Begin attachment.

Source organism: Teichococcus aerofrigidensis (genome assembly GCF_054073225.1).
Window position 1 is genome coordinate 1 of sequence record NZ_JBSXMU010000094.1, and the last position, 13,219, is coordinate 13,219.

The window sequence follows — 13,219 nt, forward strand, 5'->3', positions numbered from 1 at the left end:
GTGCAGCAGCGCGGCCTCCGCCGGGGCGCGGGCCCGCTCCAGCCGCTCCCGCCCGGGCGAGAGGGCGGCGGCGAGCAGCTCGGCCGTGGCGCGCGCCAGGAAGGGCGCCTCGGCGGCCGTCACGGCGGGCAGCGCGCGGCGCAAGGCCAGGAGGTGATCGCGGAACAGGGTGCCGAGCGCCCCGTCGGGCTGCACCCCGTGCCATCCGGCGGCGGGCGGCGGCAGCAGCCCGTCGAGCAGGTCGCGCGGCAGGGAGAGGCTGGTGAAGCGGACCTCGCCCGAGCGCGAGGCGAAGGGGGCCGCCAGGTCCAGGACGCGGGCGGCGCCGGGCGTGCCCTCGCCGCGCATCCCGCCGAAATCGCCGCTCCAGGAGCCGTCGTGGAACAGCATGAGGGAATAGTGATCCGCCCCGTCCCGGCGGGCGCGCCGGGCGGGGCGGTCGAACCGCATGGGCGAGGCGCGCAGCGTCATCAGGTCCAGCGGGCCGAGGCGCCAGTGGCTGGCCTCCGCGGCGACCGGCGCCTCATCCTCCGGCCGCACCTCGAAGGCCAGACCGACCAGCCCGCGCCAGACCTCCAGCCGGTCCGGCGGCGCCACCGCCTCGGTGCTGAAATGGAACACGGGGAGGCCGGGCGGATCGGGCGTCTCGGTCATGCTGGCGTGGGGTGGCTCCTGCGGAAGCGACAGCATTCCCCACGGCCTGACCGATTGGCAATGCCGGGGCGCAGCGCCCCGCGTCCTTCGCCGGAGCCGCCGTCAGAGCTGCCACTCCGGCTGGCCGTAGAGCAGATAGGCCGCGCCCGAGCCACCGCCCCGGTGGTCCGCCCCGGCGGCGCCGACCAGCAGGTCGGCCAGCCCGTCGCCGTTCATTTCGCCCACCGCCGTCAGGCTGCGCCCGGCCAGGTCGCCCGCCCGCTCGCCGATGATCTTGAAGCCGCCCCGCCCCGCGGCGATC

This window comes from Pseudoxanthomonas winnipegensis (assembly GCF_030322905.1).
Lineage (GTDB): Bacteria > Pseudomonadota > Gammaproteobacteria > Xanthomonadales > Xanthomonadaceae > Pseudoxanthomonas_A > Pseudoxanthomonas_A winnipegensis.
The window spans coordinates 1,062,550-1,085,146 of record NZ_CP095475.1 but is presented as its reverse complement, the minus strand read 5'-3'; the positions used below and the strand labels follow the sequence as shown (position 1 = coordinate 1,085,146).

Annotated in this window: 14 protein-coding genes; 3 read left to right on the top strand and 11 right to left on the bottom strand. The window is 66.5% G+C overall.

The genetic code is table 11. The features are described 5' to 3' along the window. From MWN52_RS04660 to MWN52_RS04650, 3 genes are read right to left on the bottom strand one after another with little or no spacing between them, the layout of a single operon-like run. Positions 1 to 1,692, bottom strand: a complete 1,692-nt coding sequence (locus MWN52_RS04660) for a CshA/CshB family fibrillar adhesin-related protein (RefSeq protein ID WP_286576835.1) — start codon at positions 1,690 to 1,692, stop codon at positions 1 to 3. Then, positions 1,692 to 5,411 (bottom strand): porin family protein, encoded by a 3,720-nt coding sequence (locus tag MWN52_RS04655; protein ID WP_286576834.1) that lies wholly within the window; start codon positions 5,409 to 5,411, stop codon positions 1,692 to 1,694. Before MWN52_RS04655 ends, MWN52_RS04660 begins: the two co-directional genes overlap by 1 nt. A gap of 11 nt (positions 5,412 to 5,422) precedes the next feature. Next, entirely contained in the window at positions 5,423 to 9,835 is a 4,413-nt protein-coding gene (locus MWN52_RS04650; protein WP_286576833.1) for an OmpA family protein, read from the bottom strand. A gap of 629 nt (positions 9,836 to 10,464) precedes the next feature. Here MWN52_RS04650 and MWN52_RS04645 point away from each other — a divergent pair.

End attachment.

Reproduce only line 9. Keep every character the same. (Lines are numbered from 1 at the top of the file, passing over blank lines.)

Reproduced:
The genetic code is table 11. The features are described 5' to 3' along the window. From MWN52_RS04660 to MWN52_RS04650, 3 genes are read right to left on the bottom strand one after another with little or no spacing between them, the layout of a single operon-like run. Positions 1 to 1,692, bottom strand: a complete 1,692-nt coding sequence (locus MWN52_RS04660) for a CshA/CshB family fibrillar adhesin-related protein (RefSeq protein ID WP_286576835.1) — start codon at positions 1,690 to 1,692, stop codon at positions 1 to 3. Then, positions 1,692 to 5,411 (bottom strand): porin family protein, encoded by a 3,720-nt coding sequence (locus tag MWN52_RS04655; protein ID WP_286576834.1) that lies wholly within the window; start codon positions 5,409 to 5,411, stop codon positions 1,692 to 1,694. Before MWN52_RS04655 ends, MWN52_RS04660 begins: the two co-directional genes overlap by 1 nt. A gap of 11 nt (positions 5,412 to 5,422) precedes the next feature. Next, entirely contained in the window at positions 5,423 to 9,835 is a 4,413-nt protein-coding gene (locus MWN52_RS04650; protein WP_286576833.1) for an OmpA family protein, read from the bottom strand. A gap of 629 nt (positions 9,836 to 10,464) precedes the next feature. Here MWN52_RS04650 and MWN52_RS04645 point away from each other — a divergent pair.